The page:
"entry": "<p>The coronavirus pandemic has already <a href=\"https://www.pewtrusts.org/en/research-and-analysis/blogs/stateline/2020/03/23/states-begin-prep-for-mail-in-voting-in-presidential-election?utm_campaign=2020-03-23+SD&amp;utm_medium=email&amp;utm_source=Pew\">forced more than a half dozen states</a> to delay their Democratic primaries, with more <a href=\"https://www.inquirer.com/health/coronavirus/pennsylvania-postpone-2020-primary-election-coronavirus-20200323.html\">states </a>likely to follow. This has raised an urgent question: Could the pandemic still be dangerous enough in November that the general election will have to be held mostly or entirely by mail?</p>\n\n<p>On the federal level, Sens. Ron Wyden, D-Ore., and Amy Klobuchar, D-Minn., have introduced a <a href=\"https://www.klobuchar.senate.gov/public/index.cfm/news-releases?ID=5C37B081-06C6-45E2-AB18-1A74D0623812\">measure</a> that would <a href=\"https://www.politico.com/news/2020/03/17/vote-by-mail-elections-coronavirus-134618\">greatly increase</a> the role of voting by mail, including the allocation of federal money to purchase equipment and cover printing and mailing costs. The bill would also expand in-person early voting to decrease lines on Election Day.</p>\n\n<p>Some election officials, including those who have advocated vote-by-mail for years, say that dramatically expanding mail balloting is feasible, given the amount of time between now and the November election. But making it happen would require aggressive action and governmental cooperation, experts say.</p>\n\n<p>&quot;Every state will have to think about the possibility that the November elections will be mostly by mail, or potentially all by mail,&quot; said Ohio State University law professor Edward B. Foley.&nbsp;</p>\n\n<p>While many states now have either all-mail elections or no-excuse absentee voting, those that don&rsquo;t would have to change their laws to allow &quot;fear of becoming infected&quot; to be counted as a legitimate reason for securing an absentee ballot, he said. For states that aren&rsquo;t used to counting large numbers of absentee ballots, Foley said, &quot;the ramp-up will be huge.&quot;</p>\n\n<p>Still, &quot;if there is political will to create postal voting for the entire nation in time for the November election, it can be done,&quot; said Richard Winger, editor of Ballot Access News.</p>\n\n<div class=\"pf_subheadline\">Where is voting by mail common today?</div>\n\n<p>Five states currently conduct all elections entirely by mail: Colorado, Hawaii, Oregon, Washington and Utah, according to the <a href=\"https://www.ncsl.org/research/elections-and-campaigns/all-mail-elections.aspx\">National Conference of State Legislatures</a>. In California, some counties are currently permitted to conduct all-mail elections, and after 2020, the option will be available to all counties in the state.</p>\n\n<div class=\"artembed\">See Figure 1 on PolitiFact.com</div>\n\n<p>In two-thirds of states, any qualified voter may vote absentee without offering an excuse, while in one-third of states, an excuse is required. Some states offer a permanent absentee-ballot list: voters who ask to be added to the list automatically receive an absentee ballot for future elections.</p>\n\n<p>Nationwide in 2016, <a href=\"https://www.eac.gov/news/2017/06/29/newly-released-2016-election-administration-and-voting-survey-provides-snapshot-of-nations-voter-turnout-registration-trends-voting-systems-election-administration-and-voting-survey-eavs-data-media\">nearly 24% of ballots</a> were cast using by-mail absentee voting.</p>\n\n<div class=\"pf_subheadline\">What are the legal obstacles to voting by mail?</div>\n\n<p>While state and local officials hold broad sway over the details of many election issues, the Constitution <a href=\"https://slate.com/news-and-politics/2020/03/2020-election-coronavirus-bill-vote-by-mail.html\">grants Congress</a> authority as well. Congress has used this to pass the &quot;motor voter&quot; registration law in 1993 and the Help America Vote Act of 2002, which helped states update voting systems.</p>\n\n<p>&quot;The most helpful thing Congress could do today is to put federal dollars into the effort,&quot; Foley said. &quot;We know it will be hard for states to expand rapidly to voting by mail. But Congress could put the money in and attach strings to it.&quot;</p>\n\n<p>The Democratic National Committee backs the Wyden-Klobuchar proposal. &quot;No voter should have to put their health and safety at risk to exercise their constitutional rights at the ballot box,&quot; DNC Chairman Tom Perez told PolitiFact in a statement. (The White House and the Trump campaign declined to comment. On March 16, <a href=\"https://www.whitehouse.gov/briefings-statements/remarks-president-trump-vice-president-pence-members-coronavirus-task-force-press-briefing-3/\">Trump said</a> decisions about postponing primaries should be left up to the states.)</p>\n\n<p>Whitney Quesenbery, director of the Center for Civic Design, a firm that consults with state and local governments, said she feels optimistic based on strides made by Michigan and Pennsylvania toward no-excuse absentee balloting in the past few years.</p>\n\n<p>But there will also be lots of loose ends for lawmakers to tie up. &quot;It will be a lot of work,&quot; she said.</p>\n\n<div class=\"pf_subheadline\">How have state and local officials implemented voting by mail already?</div>\n\n<p>While states set laws about voting by mail or absentee voting, decisions about how much any particular method of voting is promoted are left up to local elections officials.&nbsp; Some rural counties have a few thousand voters, while urban counties can have more than 1 million. That means that nationwide, there will be thousands of election officials contemplating how to run an election amid COVID-19.&nbsp;</p>\n\n<p>Wisconsin officials, for example, are scrambling to prepare for a <a href=\"https://www.jsonline.com/story/news/politics/2020/03/20/wisconsin-clerks-running-out-envelopes-absentee-voting/2883933001/\">surge in absentee voting</a> in the April 7 primary. In mid-March, a flood of requests for absentee ballots pushed the state to issue an emergency order for 1.2 million envelopes. As of March 23, Wisconsin had nearly 500,000 requests for absentee ballots &mdash; about double the number who voted absentee for the general election in 2016.</p>\n\n<p>Counties that have long embraced absentee voting should have an easier time. In Lee County, Fla., about half of voters now cast ballots by mail. If that increases beyond 70%, election officials say they will need more money and will have to increase the number of temporary election workers to process ballots requests. The number is even greater in Pinellas County, where 60% to 70% vote absentee.&nbsp;</p>\n\n<p>But in Broward County in 2016, voting in person was more popular than by mail, so it would be more of an adjustment if the county ends up with a massive increase in absentee ballots.</p>\n\n<p>Florida county election supervisors have asked the state to add an extra week of early voting. Supervisors anticipate that absentee ballot voting could triple or quadruple.</p>\n\n<p>&quot;We planned for years for cybersecurity, for hurricanes. We didn&rsquo;t plan for a pandemic,&quot; said Tammy Jones, president of the Florida Supervisors of Elections and supervisor in Levy County.&nbsp;</p>\n\n<p>In Ohio, where a March 17 Democratic primary was scratched over health concerns, a <a href=\"https://www.ohiosos.gov/media-center/press-releases/2020/2020-03-21/\">proposed bill </a>would allow the state to mail a postage-paid absentee ballot request form to voters who didn&rsquo;t cast ballots during early voting. If the legislation passes, the election will be held June 2.</p>\n\n<div class=\"artembed\">See Figure 2 on PolitiFact.com</div>\n\n<p>&nbsp;</p>\n\n<div class=\"pf_subheadline\">The pluses and minuses of moving to voting by mail</div>\n\n<p>Here&rsquo;s the good news: Beyond limiting infections, there are a number of <a href=\"https://www.ncsl.org/research/elections-and-campaigns/absentee-and-early-voting.aspx\">benefits</a> to moving to voting by mail. It&rsquo;s more convenient and less rushed for voters; it may be less expensive for jurisdictions once it&rsquo;s enacted permanently; and it may boost turnout.</p>\n\n<p>However, voting by mail also brings concerns that will have to be addressed:</p>\n\n<p>&bull; A possible increase in voter errors made at home, since election officials won&rsquo;t be standing nearby to help. This means more ballots could be rejected and not counted.&nbsp;</p>\n\n<p>&bull; A need for voter education for people who are unaccustomed to absentee voting. Voters will need reminders to sign their ballots, and elections officials will need to increase public outreach to dispel myths about absentee ballots, such as the one that those ballots aren&rsquo;t counted unless an election is close.</p>\n\n<p>&bull; Some groups have less convenient access to mail than others do, such as residents of Native American reservations. Mail voting also poses challenges for voters who move frequently, or who have language or literacy issues. And some disabled voters, including those who are blind, cannot effectively cast mail ballots without assistance.</p>\n\n<p>&bull; Voting at home could lead to coercion by abusive spouses or other relatives.</p>\n\n<p>&bull; Voter fraud could increase. While voter fraud overall is <a href=\"https://www.politifact.com/factchecks/2018/apr/06/donald-trump/no-proof-trumps-claim-millions-voted-many-times/\">considered</a> <a href=\"https://www.politifact.com/factchecks/2018/jan/04/donald-trump/donald-trump-says-theres-substantial-evidence-vote/\">uncommon</a>, Foley said, &quot;we unfortunately have to acknowledge that vote by mail does raise the risk of fraud. Where we do see fraud in elections, it&#39;s usually in absentee ballots,&quot; such as the case of a North Carolina congressional race in <a href=\"https://www.cnbc.com/2019/02/18/north-carolina-9th-district-house-election-saw-ballot-harvesting-official.html\">2018</a> that forced the election to be re-run the following year.</p>\n\n<p>These downsides of voting by mail, however, can be tolerable as long as the right steps are taken to minimize them, experts say.</p>\n\n<p>&quot;Vote-by-mail was expanding rapidly before this crisis, and it is bound to be ubiquitous before too long,&quot; said Drew Spencer Penrose, law and policy director for FairVote, a voting advocacy group.&nbsp;</p>",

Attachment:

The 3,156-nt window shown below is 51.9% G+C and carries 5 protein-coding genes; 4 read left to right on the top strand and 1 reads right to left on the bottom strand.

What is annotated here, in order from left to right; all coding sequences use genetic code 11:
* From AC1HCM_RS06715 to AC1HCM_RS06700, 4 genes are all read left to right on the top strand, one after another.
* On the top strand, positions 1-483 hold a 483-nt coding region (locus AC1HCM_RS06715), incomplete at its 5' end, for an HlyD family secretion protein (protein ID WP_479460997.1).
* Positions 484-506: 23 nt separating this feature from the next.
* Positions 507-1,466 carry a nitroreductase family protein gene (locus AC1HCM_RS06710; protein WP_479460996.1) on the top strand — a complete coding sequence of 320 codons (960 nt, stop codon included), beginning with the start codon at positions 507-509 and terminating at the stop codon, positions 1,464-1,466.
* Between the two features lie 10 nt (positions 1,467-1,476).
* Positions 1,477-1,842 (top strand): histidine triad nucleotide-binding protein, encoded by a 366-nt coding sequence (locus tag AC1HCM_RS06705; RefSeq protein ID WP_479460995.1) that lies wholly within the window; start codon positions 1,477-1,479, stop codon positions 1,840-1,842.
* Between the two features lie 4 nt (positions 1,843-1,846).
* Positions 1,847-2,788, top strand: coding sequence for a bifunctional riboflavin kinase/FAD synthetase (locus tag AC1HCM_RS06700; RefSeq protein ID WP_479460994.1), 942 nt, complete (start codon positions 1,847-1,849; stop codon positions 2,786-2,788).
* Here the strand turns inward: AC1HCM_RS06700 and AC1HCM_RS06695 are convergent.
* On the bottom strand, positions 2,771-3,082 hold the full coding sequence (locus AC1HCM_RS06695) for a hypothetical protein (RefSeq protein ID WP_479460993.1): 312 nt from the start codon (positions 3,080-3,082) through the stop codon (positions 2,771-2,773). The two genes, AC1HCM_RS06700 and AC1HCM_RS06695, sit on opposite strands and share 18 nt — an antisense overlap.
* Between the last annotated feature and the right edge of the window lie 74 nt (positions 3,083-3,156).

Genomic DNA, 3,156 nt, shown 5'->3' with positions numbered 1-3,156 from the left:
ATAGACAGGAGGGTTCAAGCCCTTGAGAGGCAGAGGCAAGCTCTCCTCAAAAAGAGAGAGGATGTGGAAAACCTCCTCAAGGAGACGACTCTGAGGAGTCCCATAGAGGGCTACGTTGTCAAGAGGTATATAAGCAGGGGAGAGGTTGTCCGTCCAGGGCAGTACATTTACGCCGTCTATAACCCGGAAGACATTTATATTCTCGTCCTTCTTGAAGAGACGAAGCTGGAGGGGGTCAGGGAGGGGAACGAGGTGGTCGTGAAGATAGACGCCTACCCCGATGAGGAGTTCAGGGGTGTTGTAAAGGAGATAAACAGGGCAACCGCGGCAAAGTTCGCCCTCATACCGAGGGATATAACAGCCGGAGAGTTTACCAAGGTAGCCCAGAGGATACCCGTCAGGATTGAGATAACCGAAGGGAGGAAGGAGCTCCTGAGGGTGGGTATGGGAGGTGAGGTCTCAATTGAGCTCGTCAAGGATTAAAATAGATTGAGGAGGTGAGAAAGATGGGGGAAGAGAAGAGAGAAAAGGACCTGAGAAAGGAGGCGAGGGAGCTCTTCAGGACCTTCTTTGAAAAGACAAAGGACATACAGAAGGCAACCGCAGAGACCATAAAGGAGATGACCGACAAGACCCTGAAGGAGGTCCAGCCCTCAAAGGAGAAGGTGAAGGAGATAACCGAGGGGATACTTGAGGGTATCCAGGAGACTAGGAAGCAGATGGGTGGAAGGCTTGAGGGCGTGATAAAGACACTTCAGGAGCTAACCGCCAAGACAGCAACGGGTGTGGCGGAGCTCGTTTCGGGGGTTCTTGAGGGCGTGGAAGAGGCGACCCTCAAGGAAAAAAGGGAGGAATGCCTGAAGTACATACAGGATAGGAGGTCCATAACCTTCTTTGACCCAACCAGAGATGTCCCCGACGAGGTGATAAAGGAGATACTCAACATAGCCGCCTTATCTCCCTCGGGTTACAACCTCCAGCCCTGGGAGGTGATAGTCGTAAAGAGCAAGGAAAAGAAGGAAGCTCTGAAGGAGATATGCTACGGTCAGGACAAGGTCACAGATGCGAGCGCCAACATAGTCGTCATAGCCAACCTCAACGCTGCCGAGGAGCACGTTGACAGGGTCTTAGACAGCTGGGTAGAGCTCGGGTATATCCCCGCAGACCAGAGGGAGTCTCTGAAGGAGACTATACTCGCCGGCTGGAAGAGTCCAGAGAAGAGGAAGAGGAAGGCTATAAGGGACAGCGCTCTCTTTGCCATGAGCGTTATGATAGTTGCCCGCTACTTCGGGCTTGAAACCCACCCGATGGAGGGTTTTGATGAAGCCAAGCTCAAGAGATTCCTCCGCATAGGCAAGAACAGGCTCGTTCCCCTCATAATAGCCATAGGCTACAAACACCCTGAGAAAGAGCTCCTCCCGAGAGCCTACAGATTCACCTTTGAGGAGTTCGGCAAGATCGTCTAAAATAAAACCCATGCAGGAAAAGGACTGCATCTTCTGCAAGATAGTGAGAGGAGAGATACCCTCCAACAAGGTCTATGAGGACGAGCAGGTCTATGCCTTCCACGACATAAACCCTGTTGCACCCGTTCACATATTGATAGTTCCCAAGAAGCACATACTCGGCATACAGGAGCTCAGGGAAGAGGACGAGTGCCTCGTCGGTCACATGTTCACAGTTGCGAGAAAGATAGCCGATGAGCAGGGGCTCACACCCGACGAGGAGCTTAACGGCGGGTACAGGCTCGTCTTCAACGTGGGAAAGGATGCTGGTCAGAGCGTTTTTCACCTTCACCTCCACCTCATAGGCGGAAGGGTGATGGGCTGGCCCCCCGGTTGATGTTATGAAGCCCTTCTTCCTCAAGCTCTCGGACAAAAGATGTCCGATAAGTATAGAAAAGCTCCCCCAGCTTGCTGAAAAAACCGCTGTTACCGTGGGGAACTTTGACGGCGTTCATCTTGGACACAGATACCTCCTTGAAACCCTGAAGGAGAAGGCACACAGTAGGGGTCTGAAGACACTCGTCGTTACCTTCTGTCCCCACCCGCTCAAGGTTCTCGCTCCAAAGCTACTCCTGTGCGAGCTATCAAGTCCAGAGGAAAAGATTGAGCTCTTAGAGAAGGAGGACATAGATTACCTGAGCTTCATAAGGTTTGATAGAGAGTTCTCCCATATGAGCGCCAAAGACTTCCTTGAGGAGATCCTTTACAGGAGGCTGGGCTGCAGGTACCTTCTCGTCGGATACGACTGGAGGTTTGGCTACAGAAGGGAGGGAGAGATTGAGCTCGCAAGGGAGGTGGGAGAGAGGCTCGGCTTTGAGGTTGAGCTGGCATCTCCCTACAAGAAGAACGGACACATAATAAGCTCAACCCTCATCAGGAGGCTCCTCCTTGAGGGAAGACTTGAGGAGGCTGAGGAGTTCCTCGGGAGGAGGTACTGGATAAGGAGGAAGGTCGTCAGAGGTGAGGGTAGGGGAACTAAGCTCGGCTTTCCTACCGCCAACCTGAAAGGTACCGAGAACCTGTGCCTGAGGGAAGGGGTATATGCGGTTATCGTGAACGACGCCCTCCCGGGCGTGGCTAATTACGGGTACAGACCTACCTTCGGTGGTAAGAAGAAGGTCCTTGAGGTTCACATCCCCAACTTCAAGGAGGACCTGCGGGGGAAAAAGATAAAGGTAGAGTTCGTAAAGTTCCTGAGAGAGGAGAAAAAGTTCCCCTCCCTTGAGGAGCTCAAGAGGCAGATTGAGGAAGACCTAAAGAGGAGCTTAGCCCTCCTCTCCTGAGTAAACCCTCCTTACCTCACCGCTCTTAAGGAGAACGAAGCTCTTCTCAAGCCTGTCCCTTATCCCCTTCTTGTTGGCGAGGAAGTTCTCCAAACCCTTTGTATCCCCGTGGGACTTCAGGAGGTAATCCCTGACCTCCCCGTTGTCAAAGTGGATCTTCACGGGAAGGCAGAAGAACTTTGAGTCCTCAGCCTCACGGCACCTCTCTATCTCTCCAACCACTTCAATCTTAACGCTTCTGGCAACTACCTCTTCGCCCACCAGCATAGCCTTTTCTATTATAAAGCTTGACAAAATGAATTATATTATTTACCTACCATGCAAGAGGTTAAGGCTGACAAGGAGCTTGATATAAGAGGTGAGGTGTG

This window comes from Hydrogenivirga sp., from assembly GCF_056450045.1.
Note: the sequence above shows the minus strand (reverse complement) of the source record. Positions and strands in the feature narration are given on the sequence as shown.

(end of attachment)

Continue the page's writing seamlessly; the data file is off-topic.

"publication_date": "2020-03-24T13:46:00-04:00"